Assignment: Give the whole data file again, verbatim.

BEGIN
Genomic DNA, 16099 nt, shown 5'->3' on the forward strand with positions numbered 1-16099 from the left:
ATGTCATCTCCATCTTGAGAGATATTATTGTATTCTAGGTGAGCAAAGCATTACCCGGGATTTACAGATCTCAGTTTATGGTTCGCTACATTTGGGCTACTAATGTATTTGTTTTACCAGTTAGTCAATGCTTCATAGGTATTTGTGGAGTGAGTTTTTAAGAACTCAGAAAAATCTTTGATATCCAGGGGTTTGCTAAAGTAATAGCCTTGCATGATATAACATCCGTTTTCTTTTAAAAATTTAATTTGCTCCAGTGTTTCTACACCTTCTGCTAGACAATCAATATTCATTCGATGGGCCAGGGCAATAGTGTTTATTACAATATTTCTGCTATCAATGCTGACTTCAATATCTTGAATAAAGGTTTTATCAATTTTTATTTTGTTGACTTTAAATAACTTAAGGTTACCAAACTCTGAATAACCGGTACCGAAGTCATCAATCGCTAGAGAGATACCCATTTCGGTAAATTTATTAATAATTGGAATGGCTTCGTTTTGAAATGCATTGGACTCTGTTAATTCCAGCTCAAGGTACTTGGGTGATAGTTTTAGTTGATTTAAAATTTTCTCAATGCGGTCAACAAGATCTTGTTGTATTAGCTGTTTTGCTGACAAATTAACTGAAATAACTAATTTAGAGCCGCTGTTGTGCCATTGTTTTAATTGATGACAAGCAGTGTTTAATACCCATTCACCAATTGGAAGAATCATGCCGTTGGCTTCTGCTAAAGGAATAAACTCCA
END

Genomic DNA, 16099 nt, shown 5'->3' on the forward strand with positions numbered 1-16099 from the left:
ATGTCATCTCCATCTTGAGAGATATTATTGTATTCTAGGTGAGCAAAGCATTACCCGGGATTTACAGATCTCAGTTTATGGTTCGCTACATTTGGGCTACTAATGTATTTGTTTTACCAGTTAGTCAATGCTTCATAGGTATTTGTGGAGTGAGTTTTTAAGAACTCAGAAAAATCTTTGATATCCAGGGGTTTGCTAAAGTAATAGCCTTGCATGATATAACATCCGTTTTCTTTTAAAAATTTAATTTGCTCCAGTGTTTCTACACCTTCTGCTAGACAATCAATATTCATTCGATGGGCCAGGGCAATAGTGTTTATTACAATATTTCTGCTATCAATGCTGACTTCAATATCTTGAATAAAGGTTTTATCAATTTTTATTTTGTTGACTTTAAATAACTTAAGGTTACCAAACTCTGAATAACCGGTACCGAAGTCATCAATCGCTAGAGAGATACCCATTTCGGTAAATTTATTAATAATTGGAATGGCTTCGTTTTGAAATGCATTGGACTCTGTTAATTCCAGCTCAAGGTACTTGGGTGATAGTTTTAGTTGATTTAAAATTTTCTCAATGCGGTCAACAAGATCTTGTTGTATTAGCTGTTTTGCTGACAAATTAACTGAAATAACTAATTTAGAGCCGCTGTTGTGCCATTGTTTTAATTGATGACAAGCAGTGTTTAATACCCATTCACCAATTGGAAGAATCATGCCGTTGGCTTCTGCTAAAGGAATAAACTCCA